Volleyball House a hit with AISTS students


Rio de Janeiro, August 16, 2016 – The Academy of Sport Science and Technology (AISTS) was welcomed to the Volleyball House on Tuesday, proving that the FIVB is committed to nurturing the next generation of the volleyball family both on and off the court.

Education is a key role in the development of sport and AISTs – which was created in Lausanne, Switzerland in 2000 – helps to improve the quality of sports through education.
The informal meeting was another example of how the Volleyball House is helping build and strengthen relationships between the FIVB and all its stakeholders.
“We can show our commitment to the intellectual development of future sports administrators, the ones that will write the future of sports,” said Mario Medeiros, sponsorship sales director at the FIVB.

Many former members of the AISTS programme are employed by the FIVB, and the organization regularly welcomes students as interns to help further their knowledge of sports administration,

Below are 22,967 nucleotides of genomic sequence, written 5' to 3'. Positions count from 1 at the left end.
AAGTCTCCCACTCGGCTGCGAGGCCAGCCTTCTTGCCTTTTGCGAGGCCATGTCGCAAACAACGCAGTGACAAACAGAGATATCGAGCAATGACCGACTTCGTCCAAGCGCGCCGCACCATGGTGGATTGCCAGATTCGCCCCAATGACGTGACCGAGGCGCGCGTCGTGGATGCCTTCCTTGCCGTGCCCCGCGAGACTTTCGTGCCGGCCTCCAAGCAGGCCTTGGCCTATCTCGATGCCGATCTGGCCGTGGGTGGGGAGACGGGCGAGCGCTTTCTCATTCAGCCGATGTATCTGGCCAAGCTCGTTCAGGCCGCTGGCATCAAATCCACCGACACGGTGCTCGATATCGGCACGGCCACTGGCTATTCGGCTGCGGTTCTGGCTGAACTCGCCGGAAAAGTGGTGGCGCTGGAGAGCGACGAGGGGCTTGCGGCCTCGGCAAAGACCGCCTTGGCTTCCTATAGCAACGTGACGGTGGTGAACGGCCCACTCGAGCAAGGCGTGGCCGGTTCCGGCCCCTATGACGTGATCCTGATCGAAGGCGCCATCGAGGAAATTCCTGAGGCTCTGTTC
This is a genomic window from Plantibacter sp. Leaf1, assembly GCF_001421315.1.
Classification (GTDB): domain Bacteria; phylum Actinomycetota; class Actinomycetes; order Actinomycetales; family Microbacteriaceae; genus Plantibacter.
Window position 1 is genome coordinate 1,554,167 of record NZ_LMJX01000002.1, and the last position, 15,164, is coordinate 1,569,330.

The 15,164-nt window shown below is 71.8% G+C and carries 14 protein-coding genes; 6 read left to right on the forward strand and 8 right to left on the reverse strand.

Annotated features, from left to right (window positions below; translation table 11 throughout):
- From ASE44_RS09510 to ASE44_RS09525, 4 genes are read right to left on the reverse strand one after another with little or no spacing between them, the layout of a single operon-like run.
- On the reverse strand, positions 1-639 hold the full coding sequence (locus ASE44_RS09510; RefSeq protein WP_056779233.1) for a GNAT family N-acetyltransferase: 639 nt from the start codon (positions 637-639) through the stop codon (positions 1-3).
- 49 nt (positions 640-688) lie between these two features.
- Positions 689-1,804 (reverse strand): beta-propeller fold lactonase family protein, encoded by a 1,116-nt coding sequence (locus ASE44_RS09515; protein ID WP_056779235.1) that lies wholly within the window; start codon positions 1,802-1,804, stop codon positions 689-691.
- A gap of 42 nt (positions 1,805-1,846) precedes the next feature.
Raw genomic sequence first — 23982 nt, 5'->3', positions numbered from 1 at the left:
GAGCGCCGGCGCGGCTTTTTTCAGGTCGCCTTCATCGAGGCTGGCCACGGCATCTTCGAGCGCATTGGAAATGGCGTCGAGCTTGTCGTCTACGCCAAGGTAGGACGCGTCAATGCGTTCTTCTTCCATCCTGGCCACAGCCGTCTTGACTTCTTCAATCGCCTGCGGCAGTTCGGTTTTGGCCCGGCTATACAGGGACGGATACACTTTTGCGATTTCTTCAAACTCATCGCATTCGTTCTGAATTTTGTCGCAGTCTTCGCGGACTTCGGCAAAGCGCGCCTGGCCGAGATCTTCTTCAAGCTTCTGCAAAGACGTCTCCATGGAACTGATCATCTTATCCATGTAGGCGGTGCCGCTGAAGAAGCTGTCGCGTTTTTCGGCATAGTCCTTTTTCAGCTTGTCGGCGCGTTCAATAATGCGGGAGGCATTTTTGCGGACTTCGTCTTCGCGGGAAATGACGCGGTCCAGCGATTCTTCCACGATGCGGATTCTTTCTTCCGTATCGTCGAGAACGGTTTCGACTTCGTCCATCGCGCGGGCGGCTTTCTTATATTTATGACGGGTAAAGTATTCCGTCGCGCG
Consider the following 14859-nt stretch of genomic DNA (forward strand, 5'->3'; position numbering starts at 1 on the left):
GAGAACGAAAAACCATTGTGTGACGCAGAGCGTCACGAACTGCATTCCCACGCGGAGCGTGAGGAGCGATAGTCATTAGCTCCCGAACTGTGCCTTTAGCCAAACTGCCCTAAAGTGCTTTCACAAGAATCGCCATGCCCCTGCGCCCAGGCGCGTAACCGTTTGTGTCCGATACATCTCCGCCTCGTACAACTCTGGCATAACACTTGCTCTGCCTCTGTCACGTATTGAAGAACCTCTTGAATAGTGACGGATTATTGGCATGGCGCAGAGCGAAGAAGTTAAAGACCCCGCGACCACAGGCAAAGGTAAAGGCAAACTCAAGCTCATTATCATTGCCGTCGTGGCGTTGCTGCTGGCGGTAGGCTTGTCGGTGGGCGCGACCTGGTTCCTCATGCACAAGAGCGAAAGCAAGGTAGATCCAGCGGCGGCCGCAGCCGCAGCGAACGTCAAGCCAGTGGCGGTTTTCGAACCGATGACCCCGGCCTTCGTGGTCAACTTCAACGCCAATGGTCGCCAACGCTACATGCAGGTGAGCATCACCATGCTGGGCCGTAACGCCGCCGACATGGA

“It’s important for us to support the federations in as many ways as we can,” said Dominique Gobat, head of business and development at AISTS. “Education empowers people to make decisions. If we give a solid education to people, the future sports managers will make healthy, educated decisions.” 
The results can be already seen. Former Brazilian student Thayssa Plum said the masters on Sports Management she earned through the programme made her career grow.
“When I saw that the World Cup and the Olympics were coming to Brazil, I saw that I needed to change. I studied there, and I left my job as a radio journalist to work in the backstage for the Cup, and now I’m hired by Fifa to work on the next two World Cups”, she said.
It is also an avenue for former athletes to explore, with Rio 2016 windsurfing athlete Toni Wilhelm of Germany set to begin the next stage of his career thanks to AISTS.

“It’s hard to study when you are an athlete because you must be in many competitions abroad,” he said. “I finished my studies in 2010, and right after that I started the Masters in AISTS. I will retire after this Olympics, and that moment was important to make me have other opportunities beyond sports.”


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